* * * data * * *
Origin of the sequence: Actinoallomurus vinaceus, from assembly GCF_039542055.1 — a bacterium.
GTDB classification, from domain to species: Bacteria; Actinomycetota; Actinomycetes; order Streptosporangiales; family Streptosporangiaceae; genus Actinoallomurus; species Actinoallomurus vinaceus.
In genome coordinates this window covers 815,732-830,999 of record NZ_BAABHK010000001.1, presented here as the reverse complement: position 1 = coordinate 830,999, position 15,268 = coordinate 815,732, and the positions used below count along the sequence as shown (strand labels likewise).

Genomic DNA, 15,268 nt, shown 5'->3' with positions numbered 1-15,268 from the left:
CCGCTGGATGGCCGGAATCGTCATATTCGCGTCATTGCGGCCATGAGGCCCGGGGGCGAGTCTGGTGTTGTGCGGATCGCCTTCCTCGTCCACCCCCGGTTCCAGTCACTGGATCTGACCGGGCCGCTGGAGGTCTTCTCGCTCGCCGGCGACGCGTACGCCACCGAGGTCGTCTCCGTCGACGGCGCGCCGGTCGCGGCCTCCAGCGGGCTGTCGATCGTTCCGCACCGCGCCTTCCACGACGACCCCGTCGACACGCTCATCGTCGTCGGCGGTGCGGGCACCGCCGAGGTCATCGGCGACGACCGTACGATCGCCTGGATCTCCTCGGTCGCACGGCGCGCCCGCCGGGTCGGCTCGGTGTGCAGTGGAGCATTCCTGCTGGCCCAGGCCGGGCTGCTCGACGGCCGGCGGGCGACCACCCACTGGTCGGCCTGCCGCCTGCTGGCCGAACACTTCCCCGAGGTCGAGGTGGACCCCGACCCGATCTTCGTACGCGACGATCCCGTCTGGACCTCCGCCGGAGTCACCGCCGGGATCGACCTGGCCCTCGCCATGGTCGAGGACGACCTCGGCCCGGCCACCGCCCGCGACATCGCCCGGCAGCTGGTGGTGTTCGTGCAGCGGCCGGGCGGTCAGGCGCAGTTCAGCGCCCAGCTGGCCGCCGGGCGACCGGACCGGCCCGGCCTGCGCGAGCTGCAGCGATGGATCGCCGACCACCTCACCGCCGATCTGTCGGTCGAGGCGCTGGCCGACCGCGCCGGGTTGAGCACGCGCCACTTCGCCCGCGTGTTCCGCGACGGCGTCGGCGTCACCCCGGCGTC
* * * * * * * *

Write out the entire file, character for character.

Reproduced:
Origin of the sequence: Actinoallomurus vinaceus, from assembly GCF_039542055.1 — a bacterium.
GTDB classification, from domain to species: Bacteria; Actinomycetota; Actinomycetes; order Streptosporangiales; family Streptosporangiaceae; genus Actinoallomurus; species Actinoallomurus vinaceus.
In genome coordinates this window covers 815,732-830,999 of record NZ_BAABHK010000001.1, presented here as the reverse complement: position 1 = coordinate 830,999, position 15,268 = coordinate 815,732, and the positions used below count along the sequence as shown (strand labels likewise).

Genomic DNA, 15,268 nt, shown 5'->3' with positions numbered 1-15,268 from the left:
CCGCTGGATGGCCGGAATCGTCATATTCGCGTCATTGCGGCCATGAGGCCCGGGGGCGAGTCTGGTGTTGTGCGGATCGCCTTCCTCGTCCACCCCCGGTTCCAGTCACTGGATCTGACCGGGCCGCTGGAGGTCTTCTCGCTCGCCGGCGACGCGTACGCCACCGAGGTCGTCTCCGTCGACGGCGCGCCGGTCGCGGCCTCCAGCGGGCTGTCGATCGTTCCGCACCGCGCCTTCCACGACGACCCCGTCGACACGCTCATCGTCGTCGGCGGTGCGGGCACCGCCGAGGTCATCGGCGACGACCGTACGATCGCCTGGATCTCCTCGGTCGCACGGCGCGCCCGCCGGGTCGGCTCGGTGTGCAGTGGAGCATTCCTGCTGGCCCAGGCCGGGCTGCTCGACGGCCGGCGGGCGACCACCCACTGGTCGGCCTGCCGCCTGCTGGCCGAACACTTCCCCGAGGTCGAGGTGGACCCCGACCCGATCTTCGTACGCGACGATCCCGTCTGGACCTCCGCCGGAGTCACCGCCGGGATCGACCTGGCCCTCGCCATGGTCGAGGACGACCTCGGCCCGGCCACCGCCCGCGACATCGCCCGGCAGCTGGTGGTGTTCGTGCAGCGGCCGGGCGGTCAGGCGCAGTTCAGCGCCCAGCTGGCCGCCGGGCGACCGGACCGGCCCGGCCTGCGCGAGCTGCAGCGATGGATCGCCGACCACCTCACCGCCGATCTGTCGGTCGAGGCGCTGGCCGACCGCGCCGGGTTGAGCACGCGCCACTTCGCCCGCGTGTTCCGCGACGGCGTCGGCGTCACCCCGGCGTC